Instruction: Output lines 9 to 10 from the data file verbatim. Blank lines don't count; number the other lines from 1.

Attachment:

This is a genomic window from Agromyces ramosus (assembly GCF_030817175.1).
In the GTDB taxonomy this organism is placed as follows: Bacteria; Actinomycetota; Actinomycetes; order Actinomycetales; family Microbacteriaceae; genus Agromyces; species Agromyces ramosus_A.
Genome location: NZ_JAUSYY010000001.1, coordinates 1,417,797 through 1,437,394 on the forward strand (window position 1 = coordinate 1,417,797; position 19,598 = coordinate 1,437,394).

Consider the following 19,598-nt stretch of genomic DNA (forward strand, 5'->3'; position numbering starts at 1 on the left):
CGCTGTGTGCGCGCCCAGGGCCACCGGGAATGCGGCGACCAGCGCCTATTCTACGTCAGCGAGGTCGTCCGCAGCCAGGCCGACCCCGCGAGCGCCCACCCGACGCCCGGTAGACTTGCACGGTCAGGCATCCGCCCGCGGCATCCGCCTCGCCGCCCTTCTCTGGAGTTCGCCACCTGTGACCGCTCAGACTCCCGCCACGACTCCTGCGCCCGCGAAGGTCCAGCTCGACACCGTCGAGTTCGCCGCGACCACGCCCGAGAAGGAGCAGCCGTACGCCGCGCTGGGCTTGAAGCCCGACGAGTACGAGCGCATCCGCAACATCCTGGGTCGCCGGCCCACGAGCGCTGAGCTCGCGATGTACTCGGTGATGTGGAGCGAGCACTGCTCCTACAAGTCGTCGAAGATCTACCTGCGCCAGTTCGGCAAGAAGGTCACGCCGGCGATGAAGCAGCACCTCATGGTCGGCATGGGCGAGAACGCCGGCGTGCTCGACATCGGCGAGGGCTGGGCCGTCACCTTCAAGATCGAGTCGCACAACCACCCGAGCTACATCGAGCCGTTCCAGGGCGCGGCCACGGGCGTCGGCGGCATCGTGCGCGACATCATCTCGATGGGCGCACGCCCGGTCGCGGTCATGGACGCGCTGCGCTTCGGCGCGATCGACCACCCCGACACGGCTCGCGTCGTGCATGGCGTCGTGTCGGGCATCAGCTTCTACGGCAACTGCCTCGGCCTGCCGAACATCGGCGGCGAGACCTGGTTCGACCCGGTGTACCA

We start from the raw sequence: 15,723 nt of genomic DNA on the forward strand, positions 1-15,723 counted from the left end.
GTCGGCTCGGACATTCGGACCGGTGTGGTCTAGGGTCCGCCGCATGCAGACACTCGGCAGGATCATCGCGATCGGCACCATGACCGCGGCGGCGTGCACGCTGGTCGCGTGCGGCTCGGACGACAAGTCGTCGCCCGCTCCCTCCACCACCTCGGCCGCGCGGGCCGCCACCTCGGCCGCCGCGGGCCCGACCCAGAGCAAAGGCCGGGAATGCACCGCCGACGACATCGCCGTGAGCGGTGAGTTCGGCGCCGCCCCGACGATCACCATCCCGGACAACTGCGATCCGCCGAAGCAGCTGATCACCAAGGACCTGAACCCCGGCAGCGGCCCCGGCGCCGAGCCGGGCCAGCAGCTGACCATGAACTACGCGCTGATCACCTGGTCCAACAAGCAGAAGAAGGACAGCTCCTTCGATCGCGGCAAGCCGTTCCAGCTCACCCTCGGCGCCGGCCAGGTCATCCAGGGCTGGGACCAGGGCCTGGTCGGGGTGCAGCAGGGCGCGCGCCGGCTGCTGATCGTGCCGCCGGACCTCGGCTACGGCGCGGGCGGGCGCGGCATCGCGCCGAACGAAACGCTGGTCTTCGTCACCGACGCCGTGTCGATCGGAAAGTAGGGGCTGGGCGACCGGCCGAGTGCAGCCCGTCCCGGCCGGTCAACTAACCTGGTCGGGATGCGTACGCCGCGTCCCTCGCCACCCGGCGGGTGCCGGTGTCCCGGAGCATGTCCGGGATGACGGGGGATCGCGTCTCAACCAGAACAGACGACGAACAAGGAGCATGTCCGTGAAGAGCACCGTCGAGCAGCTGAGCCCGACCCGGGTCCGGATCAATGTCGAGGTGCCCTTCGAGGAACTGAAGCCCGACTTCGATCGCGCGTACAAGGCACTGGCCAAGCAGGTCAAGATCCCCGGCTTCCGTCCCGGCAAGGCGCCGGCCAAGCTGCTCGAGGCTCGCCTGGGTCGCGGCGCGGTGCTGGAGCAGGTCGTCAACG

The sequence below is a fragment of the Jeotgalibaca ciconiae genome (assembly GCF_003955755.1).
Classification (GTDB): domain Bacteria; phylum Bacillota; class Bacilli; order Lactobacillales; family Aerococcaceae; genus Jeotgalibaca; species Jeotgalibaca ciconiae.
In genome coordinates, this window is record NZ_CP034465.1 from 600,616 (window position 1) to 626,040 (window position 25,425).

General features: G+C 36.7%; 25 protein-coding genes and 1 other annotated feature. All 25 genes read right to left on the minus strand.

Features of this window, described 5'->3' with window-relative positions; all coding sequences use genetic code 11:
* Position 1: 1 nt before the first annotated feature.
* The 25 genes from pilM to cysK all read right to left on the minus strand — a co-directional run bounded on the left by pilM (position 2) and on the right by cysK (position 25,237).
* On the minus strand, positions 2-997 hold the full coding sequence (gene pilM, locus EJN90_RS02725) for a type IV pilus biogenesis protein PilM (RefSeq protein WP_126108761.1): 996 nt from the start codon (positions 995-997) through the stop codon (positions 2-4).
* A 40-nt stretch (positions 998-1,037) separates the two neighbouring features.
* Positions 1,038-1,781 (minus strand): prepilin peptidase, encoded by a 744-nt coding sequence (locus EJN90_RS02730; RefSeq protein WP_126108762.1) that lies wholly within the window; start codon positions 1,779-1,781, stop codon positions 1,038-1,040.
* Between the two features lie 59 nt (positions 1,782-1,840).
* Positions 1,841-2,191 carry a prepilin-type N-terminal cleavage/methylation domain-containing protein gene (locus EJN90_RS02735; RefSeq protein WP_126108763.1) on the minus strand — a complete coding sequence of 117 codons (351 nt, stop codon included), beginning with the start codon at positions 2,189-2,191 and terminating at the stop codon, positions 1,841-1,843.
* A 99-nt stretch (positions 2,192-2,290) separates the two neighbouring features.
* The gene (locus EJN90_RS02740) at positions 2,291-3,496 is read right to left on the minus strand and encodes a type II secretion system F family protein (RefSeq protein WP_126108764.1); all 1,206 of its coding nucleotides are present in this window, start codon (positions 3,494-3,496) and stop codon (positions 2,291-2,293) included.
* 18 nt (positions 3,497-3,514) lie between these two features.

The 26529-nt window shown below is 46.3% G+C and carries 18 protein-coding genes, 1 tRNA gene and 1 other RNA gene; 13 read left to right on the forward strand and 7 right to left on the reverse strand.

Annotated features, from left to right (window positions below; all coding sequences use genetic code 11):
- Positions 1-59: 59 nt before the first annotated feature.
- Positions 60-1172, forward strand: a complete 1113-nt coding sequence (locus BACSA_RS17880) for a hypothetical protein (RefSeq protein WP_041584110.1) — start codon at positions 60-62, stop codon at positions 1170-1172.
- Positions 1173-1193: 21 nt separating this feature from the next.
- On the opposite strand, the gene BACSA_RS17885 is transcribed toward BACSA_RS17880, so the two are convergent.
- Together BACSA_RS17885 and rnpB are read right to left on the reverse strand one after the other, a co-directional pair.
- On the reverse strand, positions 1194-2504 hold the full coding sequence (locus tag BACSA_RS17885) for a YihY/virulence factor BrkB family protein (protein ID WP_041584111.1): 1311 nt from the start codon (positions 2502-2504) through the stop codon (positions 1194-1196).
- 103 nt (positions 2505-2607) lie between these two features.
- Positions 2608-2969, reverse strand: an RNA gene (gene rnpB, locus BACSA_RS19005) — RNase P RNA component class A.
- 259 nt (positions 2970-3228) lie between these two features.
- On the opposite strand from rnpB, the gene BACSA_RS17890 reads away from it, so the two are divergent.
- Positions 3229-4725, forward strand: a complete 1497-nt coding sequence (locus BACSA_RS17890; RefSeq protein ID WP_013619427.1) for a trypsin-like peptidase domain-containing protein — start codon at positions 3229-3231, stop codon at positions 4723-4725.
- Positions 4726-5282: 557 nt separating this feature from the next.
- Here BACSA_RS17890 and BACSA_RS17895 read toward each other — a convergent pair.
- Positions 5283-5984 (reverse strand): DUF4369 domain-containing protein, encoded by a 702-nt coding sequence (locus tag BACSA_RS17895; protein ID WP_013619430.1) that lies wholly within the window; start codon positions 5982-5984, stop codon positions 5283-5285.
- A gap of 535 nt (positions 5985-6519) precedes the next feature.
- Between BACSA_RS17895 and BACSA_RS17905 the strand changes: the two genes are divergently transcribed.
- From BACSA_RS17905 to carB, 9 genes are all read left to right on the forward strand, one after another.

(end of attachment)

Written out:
Classification (GTDB): domain Bacteria; phylum Bacillota; class Bacilli; order Lactobacillales; family Aerococcaceae; genus Jeotgalibaca; species Jeotgalibaca ciconiae.
In genome coordinates, this window is record NZ_CP034465.1 from 600,616 (window position 1) to 626,040 (window position 25,425).